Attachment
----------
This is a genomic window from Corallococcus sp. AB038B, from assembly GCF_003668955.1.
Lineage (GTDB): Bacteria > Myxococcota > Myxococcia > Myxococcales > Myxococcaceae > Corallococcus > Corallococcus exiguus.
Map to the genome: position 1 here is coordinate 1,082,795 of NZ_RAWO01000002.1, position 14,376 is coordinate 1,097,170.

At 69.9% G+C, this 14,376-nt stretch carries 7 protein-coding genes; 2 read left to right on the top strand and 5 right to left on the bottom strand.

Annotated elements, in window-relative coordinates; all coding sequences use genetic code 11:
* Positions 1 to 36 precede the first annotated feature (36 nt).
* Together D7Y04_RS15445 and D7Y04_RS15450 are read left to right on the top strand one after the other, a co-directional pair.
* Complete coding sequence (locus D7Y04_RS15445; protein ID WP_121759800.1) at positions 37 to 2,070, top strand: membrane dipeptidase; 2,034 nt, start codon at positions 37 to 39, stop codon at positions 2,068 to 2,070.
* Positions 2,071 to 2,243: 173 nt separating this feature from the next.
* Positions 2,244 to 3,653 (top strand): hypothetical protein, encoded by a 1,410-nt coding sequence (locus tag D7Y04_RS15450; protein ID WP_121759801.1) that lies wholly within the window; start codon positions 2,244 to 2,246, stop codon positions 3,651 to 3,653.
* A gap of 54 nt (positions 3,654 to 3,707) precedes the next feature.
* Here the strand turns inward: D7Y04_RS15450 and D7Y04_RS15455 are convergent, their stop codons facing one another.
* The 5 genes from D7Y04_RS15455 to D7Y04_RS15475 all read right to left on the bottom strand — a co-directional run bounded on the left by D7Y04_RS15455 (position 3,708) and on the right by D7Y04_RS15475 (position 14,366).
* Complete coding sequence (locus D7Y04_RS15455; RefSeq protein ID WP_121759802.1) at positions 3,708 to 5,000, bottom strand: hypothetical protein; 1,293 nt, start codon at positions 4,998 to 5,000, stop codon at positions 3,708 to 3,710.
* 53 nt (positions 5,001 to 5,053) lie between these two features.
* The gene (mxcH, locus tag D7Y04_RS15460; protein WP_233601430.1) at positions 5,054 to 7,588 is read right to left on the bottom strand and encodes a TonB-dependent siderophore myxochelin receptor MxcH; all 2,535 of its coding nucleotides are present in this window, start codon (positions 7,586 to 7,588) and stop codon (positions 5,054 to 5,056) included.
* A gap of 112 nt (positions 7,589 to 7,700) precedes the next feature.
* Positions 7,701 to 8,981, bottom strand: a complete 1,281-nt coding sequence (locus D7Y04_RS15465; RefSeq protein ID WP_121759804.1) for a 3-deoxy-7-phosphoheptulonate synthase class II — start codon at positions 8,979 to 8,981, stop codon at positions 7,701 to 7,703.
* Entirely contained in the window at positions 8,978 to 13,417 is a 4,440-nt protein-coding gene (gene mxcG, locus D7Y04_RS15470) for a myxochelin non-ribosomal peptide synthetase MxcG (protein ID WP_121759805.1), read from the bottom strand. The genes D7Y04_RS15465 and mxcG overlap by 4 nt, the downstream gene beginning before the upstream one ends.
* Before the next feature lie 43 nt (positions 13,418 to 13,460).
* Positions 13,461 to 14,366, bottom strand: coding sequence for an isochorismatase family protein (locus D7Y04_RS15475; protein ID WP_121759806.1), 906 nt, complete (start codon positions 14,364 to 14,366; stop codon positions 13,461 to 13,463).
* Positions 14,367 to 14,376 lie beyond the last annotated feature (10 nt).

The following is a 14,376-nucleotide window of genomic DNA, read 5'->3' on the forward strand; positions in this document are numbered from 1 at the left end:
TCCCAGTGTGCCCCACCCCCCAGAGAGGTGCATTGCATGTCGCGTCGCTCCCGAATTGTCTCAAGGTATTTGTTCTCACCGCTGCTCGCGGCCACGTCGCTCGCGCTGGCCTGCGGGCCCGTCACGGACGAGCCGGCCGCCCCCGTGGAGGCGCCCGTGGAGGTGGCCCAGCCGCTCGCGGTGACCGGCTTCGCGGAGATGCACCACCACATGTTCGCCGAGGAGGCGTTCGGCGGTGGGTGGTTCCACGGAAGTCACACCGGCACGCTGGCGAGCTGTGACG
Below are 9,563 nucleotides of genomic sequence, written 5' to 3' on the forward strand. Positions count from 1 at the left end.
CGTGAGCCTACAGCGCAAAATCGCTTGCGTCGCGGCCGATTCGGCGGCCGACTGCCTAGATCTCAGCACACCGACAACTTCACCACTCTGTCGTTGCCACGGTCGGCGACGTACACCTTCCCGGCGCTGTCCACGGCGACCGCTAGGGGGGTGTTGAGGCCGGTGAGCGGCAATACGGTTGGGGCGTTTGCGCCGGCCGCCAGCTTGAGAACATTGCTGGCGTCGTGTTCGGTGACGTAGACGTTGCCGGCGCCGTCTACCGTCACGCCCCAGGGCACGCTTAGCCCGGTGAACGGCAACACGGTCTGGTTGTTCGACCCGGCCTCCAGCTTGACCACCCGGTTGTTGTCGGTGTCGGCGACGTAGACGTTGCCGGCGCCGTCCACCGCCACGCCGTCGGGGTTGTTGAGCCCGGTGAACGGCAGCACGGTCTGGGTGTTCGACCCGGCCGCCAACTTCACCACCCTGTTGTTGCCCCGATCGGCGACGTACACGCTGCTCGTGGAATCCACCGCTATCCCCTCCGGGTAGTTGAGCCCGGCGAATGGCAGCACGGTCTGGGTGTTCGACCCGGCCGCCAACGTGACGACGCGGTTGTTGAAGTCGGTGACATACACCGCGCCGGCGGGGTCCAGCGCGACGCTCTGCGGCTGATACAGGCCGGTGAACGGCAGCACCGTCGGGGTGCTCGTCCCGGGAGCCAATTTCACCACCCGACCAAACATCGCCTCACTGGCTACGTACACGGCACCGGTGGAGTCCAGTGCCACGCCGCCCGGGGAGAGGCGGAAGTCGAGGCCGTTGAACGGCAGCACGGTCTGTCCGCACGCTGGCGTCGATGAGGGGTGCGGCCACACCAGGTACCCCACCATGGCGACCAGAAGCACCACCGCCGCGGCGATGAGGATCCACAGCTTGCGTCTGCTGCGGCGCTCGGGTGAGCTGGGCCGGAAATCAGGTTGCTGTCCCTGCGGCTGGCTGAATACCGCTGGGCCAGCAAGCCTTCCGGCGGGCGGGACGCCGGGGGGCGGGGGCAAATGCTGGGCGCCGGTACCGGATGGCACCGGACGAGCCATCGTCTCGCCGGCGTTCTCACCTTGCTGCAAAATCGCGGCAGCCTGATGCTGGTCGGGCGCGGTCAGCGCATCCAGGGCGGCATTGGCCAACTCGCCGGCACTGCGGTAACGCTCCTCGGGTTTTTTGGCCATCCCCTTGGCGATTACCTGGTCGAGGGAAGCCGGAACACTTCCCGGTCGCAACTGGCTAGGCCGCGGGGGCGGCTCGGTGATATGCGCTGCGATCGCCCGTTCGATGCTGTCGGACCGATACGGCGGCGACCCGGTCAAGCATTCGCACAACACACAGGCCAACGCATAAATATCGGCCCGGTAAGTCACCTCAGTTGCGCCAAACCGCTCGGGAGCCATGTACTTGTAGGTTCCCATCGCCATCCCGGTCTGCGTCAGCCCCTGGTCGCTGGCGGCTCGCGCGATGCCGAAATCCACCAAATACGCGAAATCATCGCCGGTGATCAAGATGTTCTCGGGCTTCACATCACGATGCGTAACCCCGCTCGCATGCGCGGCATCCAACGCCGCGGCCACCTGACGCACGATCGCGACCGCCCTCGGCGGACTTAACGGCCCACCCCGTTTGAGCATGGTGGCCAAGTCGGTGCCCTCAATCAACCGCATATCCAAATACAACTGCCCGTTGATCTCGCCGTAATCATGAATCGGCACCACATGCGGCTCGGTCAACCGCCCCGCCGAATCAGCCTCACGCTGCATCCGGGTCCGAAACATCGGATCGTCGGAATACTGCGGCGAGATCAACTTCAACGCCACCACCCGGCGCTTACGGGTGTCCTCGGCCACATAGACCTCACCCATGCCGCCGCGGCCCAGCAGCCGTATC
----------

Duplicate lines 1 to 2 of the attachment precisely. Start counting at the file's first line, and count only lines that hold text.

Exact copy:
This is a genomic window from Corallococcus sp. AB038B, from assembly GCF_003668955.1.
Lineage (GTDB): Bacteria > Myxococcota > Myxococcia > Myxococcales > Myxococcaceae > Corallococcus > Corallococcus exiguus.